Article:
Bullying, Anxiety and Depression: What is Their Correlation?

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Bullying has become an important conversation to have in modern society. Studies have shown that the incidence of bullying among children is very high and this is a problem that’s been addressed in general, but there’s also studies that show how much of an impact can it have in children: Anxiety and Depression, two of the most common mental conditions in recent years are not only worsened but, in some cases, can originate from Bullying. Let’s make a quick revision on these topics and establish the relation between them.


Anxiety is a condition that everybody is prone to suffer from because its origin is linked to the emotional state. Its symptoms vary from patient to patient, but in general, it can present itself in the four following categories and symptoms:

  1. Panic Disorders and constant sensations of terror, dread or alarm. It strikes at random and tends to paralyze the person.
  2. Phobias tend to be confused with panic attacks but they work differently because while panic strikes at random and its trigger could be anything, phobias are more specific and centered on objects, places or situations.
  3. Social Phobia englobes so many aspects that it isn’t considered as a phobia itself. This disorder is triggered by every day social interactions such as meeting and greeting people, talking to your boss, etc.
  4. Generalized Anxiety Disorder’s symptoms are unrealistic and profound worries about anything even if there’s no reason for such worries. The difference between GAD and Panic Disorders are both its duration and the fact that it’s usually less crippling. Because of this, the patient apparently lives a normal but is consumed by worries on the inside. This condition can be triggered by bullying and it’s usually accompanied by depression.


Depression is described as a feeling of intense sadness, helplessness, hopelessness, and worthlessness that lasts for even weeks and keeps you from living your life to its fullest, and it’s a treatable medical condition. The most common symptoms are:

  • Depressed mood most days (especially in the morning)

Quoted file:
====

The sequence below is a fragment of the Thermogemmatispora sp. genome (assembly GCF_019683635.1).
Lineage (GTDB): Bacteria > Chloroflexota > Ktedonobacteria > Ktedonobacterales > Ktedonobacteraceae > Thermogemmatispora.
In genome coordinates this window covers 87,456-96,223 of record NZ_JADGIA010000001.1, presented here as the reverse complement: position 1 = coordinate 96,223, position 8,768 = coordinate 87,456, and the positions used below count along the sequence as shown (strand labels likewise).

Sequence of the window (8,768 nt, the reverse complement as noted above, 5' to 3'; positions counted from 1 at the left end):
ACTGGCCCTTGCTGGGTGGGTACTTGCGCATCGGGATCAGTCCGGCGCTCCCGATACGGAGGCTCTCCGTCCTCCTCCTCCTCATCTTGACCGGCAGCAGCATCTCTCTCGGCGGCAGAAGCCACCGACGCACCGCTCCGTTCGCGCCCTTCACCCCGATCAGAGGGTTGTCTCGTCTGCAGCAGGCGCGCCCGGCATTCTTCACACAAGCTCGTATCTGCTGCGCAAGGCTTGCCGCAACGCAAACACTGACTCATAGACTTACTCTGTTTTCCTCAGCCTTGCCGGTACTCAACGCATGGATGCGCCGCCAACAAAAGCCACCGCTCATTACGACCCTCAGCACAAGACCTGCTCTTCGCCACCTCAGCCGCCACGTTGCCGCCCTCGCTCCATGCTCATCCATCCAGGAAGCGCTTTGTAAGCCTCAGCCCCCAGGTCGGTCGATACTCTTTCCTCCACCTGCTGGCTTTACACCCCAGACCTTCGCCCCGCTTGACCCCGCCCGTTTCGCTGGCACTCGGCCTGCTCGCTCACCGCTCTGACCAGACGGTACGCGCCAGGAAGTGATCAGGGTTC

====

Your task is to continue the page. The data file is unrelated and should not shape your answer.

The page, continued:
• A feeling of tiredness and lack of energy
  • A daily feeling of great guilt over nothing
  • Hard time focusing and making decisions
  • Either sleepless nights or too much sleep
  • No interest or pleasure in many activities
  • Overthinking death or suicide
  • Weight problems


Studies have found a link between bullying, depression, and anxiety, especially during childhood. Bullied children may also present serious mental illness, inability to focus, poor to nonexistent social relationships and even trouble finding jobs as adults. In recent years it’s been established that teens who commit suicide often suffer from depression, anxiety or both. Experts don’t link bullying is a direct cause of suicide, but it’s considered an important factor in most cases.


Anxiety disorders and clinical depression can be treated, although a total cure doesn’t exist due to the fact that they originate from the subconscious side of the brain. The most recurrent treatments consist of medications and cognitive behavioral therapy.

Medications are a very delicate way of handling anxiety and depression because there aren’t specific medicines to treat each specific disorder. The most common are Benzodiazepines, which are sedatives focused in relaxing the body muscles and calm the mind, helping reduce the symptoms of anxiety. Antidepressant medications are very common, but they also come with side effects, safety concerns, and the withdrawal when taking them away, if not managed properly, can be very difficult. Cognitive behavioral therapy, which focuses on creating social and personal patterns on the person who suffers from anxiety, thus helping them achieve goals and relax, is often recommended whether the patient is or isn’t under medication.

SOURCE: https://www.ncbi.nlm.nih.gov/pmc/articles/PMC3926772/



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